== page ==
I was transported back in time last night while I sat on my couch and watched the movie that played on our television. I never believed in time travel but always thought it would be amazing if it were possible. With my son's most recent paycheck, he purchased the DVD for a movie he had seen a few months ago in the theater. Knowing how much I enjoy movies and thinking I'd really like this one, he was eager to sit and watch it with me. (I love that we share a penchant for movies.)
What was this movie that had the ability to return me to my childhood? Why, Godzilla, of course.
The story begins with a family living in Japan. The mother and father work at a nuclear power plant. An accident happens, and the mother is killed. Fast forward 15 years, and the son is serving in the military in the States. He must go to Japan to bail his father out of jail for trespassing in a restricted zone. He just wanted to go back to his old house and gather some of his belongings … and discs to prove the existence of an unknown species.
While in Japan, the father and son end up at the old power plant and come face to face with the creature (or its offspring) that was responsible for the prior destruction. Once this creature, which feeds on radiation, decides it has had enough of Japan, it travels to Hawaii, which just so happens to be where our hero, Ford Brody, has a layover on his way back to his wife and child in California. Honolulu is destroyed, and the military follows this MUTO (Massive Unidentified Terrestrial Object) to Las Vegas where it proceeds to decimate the city and eat anything it can find that emits radiation. Oh, and whenever it chooses, it can emit an EMP to wipe out everything electronic and shut down the grid.
MUTO backtracks (wait, it might actually be the other half of the MUTO couple … how cute!) to San Francisco where it meets up with Godzilla who has not really made any kind of appearance until this point. Of course, Godzilla knows that this is where the action has to take place since Ford's family lives there. There would be no suspense if it weren't for this fact. I guess the other millions of lives don't really matter.
Now, as I watched Godzilla last night, I tried to work at the same time. I wasn't getting anything done, so I closed my computer and focused on the movie. I was actually enjoying it, right up until the point when the male and female MUTOs had an affectionate moment. These massive extraterrestrial creatures that towered above skyscrapers met in the middle of a crumbling city and hugged … or kissed … or something. It was at this moment that I was transported to my childhood.
I was sitting in my living room watching Godzilla. Extremely poor Japanese actors played out the scenes with even poorer quality English dubbing over the original Japanese. Godzilla fought every strange creature that the creators of these movies could think of. They wrestled, they threw each other, they bit. It was like watching a WWE match before its time.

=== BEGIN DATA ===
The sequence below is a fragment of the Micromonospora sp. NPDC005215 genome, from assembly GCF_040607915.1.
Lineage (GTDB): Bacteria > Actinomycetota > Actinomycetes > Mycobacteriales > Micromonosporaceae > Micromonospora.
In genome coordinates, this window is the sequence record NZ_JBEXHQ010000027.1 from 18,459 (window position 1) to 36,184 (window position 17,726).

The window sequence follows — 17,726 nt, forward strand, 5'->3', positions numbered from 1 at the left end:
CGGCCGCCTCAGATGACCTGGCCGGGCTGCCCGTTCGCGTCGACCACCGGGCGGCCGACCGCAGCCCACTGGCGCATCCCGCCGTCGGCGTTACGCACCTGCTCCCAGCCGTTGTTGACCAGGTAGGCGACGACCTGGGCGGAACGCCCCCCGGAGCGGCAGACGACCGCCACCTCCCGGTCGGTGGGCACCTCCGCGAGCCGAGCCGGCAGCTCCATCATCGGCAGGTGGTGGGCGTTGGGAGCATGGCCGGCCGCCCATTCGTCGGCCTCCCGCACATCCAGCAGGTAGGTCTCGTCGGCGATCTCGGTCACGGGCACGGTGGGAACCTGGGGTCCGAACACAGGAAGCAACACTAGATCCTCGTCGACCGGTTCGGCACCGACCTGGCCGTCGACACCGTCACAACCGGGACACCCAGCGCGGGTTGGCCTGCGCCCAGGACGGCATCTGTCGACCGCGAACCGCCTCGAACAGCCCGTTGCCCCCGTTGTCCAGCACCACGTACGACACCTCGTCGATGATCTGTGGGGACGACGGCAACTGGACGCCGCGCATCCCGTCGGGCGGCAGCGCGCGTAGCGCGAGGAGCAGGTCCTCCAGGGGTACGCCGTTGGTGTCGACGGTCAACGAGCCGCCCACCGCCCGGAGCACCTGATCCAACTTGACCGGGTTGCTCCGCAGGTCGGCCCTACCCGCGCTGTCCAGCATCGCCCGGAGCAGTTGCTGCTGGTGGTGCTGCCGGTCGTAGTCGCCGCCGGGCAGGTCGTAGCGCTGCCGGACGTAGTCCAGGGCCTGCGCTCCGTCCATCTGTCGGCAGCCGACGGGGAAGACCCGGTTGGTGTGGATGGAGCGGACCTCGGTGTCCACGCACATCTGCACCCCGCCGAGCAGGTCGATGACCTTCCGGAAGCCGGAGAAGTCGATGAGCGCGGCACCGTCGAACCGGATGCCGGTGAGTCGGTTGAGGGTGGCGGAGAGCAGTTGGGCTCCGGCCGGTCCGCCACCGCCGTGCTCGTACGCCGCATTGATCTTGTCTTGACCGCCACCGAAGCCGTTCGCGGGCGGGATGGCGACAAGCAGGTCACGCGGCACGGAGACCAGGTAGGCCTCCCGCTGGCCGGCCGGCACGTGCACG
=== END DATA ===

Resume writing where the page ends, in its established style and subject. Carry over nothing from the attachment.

This 2014 version of Godzilla was only missing the dubbing. Godzilla and MUTO1 and MUTO2 threw each other into buildings with no regard for the people who would be crushed as the structure toppled. There are only a few times we are asked to care about the loss of human life. Once is when a school bus full of children tries to make it across the Golden Gate Bridge before Godzilla tears the bridge apart. It just so happens that Ford's son is on this bus. Another time we are asked to consider the human element is when Ford's father pays the ultimate price. If they had only listened to him when he was alive, they might have avoided all the mayhem. But, then, there wouldn't be a movie. And don't forget Ford's wife who is working as a nurse in an area hospital. She stays behind to take care of the sick (of course) and is almost crushed as Godzilla and MUTO continue to destroy the city.
I won't give away the ending of the movie, though I'm sure you can figure it out as it follows the same story line as those old Godzilla movies. I did find some things quite humorous as I watched this newest version (besides the kissing MUTOs). The military thought they could inflict their own damage on Godzilla with their puny military-grade weapons. Really? Godzilla is a gigantic creature covered in hard skin and scales who is known to eat his own fair share of radiation, which came in quite handy in his fight against MUTO. Out of nowhere, Godzilla breathes blue fire filled with radiation. He only does it twice, so he is not a show-off, but it seems strange that he is able to summon his radiation breath right when he needs it. If he didn't have this, would he have been able to win the battle?
There were points when I thought the movie might be truly frightening … if I could actually see it. We had to turn the lights out so we could see what was happening on the screen. Most of the action took place at night or in a city so dark from dust you couldn't see what was going on.
I feel like the writers worked hard during the first half of the screenplay but then chose to rely on the past for the second half. It was predictable, and it was hard to watch. I've recently seen a two-and-a-half-hour movie that felt like it lasted 30 minutes. I remember thinking at one point during Godzilla, "Wow, this is a long movie." It is 123 minutes long, and we were just over an hour into it. I suppose when a movie is predictable and replete with repetition (fighting monsters knocking over buildings) then it will seem long.
I can recommend the first half of Godzilla but not the second. It's just not worth it. I feel bad. My son loves the movie. I enjoyed watching it with him, but unless you're a die-hard Godzilla fan, it will seem to be lacking some … things. If you're in it for a chance to just kick back and forget about reality, then go for it. If you're looking for a plot, you might want to look elsewhere.